By the middle of December, "interested persons" will have submitted their comments to the new Federal Insurance Office (via the Federal eRulemaking Portal regulations.gov or by "snail mail") as to how they think the U.S. system of insurance and regulation could or should be modernized. This is one of the many requirements of the Dodd-Frank Act, which specifies that the FIO conduct a study of modernization of U.S. insurance regulation.
The topics commenters could address include systemic risk regulation, capital allocation standards, consumer protection, the degree of national uniformity of state insurance regulation, and the costs and benefits of potential federal regulation of insurance. According to the Department of Treasury, responses should include approaches and options toward improvement or modernization, if any; the data or rationale, including examples, supporting any opinions or conclusions; and any specific legislative, administrative or regulatory proposals for carrying out such approaches or options.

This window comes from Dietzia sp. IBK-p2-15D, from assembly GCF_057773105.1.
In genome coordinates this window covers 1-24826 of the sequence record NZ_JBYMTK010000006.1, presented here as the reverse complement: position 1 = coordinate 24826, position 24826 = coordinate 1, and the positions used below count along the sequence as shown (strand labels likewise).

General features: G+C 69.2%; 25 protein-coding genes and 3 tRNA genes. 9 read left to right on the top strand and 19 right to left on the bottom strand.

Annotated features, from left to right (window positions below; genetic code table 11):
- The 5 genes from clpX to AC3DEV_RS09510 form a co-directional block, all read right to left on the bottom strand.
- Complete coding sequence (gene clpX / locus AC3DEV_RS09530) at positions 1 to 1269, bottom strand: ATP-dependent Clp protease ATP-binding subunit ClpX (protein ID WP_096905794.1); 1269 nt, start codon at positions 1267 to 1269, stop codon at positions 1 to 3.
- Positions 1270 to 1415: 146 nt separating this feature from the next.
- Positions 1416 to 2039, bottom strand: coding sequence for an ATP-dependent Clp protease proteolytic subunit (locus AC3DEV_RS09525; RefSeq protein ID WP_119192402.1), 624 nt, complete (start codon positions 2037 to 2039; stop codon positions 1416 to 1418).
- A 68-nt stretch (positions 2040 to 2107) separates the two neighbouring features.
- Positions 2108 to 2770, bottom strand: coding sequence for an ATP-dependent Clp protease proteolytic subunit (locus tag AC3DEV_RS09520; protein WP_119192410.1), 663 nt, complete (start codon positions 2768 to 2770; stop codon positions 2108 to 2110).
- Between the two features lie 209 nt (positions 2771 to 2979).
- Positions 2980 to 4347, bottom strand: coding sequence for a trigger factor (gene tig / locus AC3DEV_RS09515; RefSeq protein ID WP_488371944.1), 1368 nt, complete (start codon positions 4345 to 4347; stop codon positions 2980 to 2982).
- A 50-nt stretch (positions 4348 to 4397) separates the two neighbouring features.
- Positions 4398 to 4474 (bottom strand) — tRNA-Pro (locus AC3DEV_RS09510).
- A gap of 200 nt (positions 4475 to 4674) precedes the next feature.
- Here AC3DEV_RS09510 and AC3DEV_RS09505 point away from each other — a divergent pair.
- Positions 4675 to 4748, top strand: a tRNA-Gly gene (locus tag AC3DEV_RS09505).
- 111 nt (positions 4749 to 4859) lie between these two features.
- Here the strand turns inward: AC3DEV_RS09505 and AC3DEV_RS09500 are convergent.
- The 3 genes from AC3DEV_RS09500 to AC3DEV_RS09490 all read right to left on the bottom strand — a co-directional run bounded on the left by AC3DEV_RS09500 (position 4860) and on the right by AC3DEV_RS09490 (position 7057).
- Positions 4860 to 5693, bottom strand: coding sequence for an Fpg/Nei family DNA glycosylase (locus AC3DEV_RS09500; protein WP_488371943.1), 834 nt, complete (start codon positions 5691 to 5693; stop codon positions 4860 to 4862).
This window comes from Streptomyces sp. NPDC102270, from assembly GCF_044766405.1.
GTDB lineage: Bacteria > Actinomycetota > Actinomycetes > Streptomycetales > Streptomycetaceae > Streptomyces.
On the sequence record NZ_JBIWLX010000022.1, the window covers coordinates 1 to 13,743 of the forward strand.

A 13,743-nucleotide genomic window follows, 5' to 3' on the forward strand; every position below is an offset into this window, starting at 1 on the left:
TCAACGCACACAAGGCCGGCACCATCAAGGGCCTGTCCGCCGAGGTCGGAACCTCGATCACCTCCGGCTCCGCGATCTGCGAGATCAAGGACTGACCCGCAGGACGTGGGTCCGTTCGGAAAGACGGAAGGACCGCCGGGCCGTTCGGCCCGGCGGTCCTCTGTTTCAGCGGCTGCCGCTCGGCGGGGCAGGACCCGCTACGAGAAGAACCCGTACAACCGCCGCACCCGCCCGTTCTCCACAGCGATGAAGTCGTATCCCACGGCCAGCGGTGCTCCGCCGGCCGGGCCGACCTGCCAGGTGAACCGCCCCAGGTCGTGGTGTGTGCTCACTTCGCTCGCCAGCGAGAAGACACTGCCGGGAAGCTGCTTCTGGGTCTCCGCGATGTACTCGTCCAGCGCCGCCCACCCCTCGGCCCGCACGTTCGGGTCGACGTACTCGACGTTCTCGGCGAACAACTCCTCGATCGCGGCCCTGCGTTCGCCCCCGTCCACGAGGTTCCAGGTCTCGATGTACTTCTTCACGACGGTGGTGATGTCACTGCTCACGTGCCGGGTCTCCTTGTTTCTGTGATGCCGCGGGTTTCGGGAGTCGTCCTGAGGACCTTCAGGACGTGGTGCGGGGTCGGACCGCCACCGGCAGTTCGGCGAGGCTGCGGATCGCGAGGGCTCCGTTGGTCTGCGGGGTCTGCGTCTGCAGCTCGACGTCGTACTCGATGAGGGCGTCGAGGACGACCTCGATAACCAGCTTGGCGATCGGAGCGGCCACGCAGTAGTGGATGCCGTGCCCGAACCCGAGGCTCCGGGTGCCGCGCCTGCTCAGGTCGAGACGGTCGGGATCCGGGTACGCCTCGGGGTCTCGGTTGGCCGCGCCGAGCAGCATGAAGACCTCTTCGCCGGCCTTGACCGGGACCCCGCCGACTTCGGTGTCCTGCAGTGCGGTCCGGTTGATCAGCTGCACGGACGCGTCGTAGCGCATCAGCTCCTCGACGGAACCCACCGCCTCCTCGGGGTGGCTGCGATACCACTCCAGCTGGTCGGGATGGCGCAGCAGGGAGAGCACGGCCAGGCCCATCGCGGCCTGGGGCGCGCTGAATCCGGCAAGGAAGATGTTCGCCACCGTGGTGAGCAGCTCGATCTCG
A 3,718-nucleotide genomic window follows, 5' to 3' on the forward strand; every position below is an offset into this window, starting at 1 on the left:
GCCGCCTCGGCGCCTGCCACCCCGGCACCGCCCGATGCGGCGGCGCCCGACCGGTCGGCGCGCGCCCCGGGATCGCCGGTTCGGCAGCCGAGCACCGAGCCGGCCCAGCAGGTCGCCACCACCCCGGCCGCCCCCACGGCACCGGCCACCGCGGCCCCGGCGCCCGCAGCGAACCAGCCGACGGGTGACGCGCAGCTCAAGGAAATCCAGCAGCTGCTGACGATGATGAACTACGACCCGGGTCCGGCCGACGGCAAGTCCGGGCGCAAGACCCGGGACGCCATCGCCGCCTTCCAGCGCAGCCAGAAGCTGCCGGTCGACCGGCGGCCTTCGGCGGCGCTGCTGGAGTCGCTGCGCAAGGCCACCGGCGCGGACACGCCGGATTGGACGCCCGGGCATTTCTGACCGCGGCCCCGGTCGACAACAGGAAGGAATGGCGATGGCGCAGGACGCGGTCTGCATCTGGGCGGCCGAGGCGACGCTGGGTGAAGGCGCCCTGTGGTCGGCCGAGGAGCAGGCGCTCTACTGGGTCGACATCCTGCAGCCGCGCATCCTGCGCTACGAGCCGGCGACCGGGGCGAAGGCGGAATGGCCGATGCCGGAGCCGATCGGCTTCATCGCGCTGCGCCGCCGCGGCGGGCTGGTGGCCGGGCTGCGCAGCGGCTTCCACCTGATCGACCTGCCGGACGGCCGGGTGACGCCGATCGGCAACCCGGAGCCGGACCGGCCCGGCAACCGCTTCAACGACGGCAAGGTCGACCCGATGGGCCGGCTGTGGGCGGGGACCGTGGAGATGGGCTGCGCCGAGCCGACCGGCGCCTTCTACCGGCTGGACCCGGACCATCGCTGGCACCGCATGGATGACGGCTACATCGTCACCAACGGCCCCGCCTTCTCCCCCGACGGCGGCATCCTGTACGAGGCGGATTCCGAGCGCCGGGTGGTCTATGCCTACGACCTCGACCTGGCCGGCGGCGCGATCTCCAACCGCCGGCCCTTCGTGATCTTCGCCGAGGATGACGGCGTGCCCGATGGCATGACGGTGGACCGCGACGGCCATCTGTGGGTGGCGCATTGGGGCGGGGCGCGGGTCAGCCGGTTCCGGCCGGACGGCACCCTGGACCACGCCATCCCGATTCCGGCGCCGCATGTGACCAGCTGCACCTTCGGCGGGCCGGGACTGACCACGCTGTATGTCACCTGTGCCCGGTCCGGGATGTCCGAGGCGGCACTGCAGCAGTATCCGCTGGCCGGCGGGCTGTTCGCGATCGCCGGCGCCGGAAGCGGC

Many insurance industry players are opposed to any kind of change regarding these issues; and among those who are open to change, there is disagreement as to just what those changes should be. Similarly, who the interested persons will be, and how much attention will be given to their comments, remains to be seen. But there's no denying that these all are critical matters for the industry to resolve.
Download the December digital issue of Insurance & Technology to explore how forward-looking insurers are pursuing the transparency, risk controls and data insight that are the hallmarks of the new regulatory environment.
Katherine Burger is Editorial Director of Bank Systems & Technology and Insurance & Technology, members of UBM TechWeb's InformationWeek Financial Services. She assumed leadership of Bank Systems & Technology in 2003 and of Insurance & Technology in 1991. In addition to ... View Full Bio